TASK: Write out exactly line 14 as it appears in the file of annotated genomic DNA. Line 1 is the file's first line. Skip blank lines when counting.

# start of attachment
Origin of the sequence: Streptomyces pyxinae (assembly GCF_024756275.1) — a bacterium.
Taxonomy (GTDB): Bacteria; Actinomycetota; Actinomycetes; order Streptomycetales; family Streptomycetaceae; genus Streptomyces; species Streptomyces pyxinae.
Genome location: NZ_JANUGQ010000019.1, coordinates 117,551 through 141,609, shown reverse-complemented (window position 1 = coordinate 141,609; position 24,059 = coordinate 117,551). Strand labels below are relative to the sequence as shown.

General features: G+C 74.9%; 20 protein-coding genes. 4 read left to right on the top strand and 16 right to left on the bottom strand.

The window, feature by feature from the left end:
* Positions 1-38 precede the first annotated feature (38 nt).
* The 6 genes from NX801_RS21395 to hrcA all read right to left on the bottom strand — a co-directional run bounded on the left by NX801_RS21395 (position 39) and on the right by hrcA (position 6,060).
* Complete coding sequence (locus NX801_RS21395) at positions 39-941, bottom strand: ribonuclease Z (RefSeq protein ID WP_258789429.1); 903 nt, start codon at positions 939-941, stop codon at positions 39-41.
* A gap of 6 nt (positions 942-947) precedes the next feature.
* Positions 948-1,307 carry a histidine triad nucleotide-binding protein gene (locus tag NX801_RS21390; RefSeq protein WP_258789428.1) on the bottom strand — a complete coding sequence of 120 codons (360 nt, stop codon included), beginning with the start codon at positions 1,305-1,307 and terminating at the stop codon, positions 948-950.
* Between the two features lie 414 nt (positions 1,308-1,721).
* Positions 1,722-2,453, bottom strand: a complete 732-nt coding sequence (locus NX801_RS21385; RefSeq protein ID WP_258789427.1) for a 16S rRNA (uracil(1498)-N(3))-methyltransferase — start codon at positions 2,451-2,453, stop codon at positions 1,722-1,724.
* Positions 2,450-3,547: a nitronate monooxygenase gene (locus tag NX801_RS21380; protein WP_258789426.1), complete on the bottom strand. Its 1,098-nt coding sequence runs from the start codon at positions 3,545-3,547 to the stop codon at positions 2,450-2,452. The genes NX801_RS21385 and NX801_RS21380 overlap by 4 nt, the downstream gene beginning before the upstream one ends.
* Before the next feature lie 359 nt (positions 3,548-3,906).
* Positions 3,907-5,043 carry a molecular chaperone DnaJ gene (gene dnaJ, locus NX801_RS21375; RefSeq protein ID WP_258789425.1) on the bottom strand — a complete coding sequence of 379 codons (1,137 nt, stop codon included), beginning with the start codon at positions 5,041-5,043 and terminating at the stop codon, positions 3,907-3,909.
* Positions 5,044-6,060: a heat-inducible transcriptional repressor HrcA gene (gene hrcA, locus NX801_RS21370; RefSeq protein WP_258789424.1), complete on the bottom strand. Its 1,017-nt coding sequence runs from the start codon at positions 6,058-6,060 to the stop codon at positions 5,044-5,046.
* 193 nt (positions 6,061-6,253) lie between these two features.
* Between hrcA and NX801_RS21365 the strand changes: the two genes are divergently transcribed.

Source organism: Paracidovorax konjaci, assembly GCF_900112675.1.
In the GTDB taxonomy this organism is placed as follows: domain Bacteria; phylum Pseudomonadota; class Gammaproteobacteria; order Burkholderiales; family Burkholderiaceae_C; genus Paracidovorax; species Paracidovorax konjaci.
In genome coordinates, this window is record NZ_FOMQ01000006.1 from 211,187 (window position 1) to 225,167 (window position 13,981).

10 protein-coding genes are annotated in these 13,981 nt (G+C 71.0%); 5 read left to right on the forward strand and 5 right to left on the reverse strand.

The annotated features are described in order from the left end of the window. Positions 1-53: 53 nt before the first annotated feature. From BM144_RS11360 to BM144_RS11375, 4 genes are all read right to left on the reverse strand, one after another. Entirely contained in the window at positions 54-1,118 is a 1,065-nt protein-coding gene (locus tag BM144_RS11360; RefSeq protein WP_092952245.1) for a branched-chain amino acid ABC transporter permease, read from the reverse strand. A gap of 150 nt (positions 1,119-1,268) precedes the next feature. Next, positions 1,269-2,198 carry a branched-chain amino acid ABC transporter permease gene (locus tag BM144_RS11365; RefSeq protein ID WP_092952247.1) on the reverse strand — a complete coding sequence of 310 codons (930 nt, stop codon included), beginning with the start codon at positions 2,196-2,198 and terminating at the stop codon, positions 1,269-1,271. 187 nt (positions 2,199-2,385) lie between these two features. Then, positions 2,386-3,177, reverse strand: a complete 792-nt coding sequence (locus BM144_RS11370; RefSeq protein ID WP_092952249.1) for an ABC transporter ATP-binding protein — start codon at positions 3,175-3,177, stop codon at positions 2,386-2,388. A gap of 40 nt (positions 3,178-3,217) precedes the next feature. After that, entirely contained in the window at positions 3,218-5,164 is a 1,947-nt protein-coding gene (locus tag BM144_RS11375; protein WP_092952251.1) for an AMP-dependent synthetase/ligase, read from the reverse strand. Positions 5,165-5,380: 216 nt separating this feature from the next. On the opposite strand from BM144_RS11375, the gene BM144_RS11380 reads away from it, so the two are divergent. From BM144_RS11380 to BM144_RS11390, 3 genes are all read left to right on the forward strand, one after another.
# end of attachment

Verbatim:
* Before the next feature lie 359 nt (positions 3,548-3,906).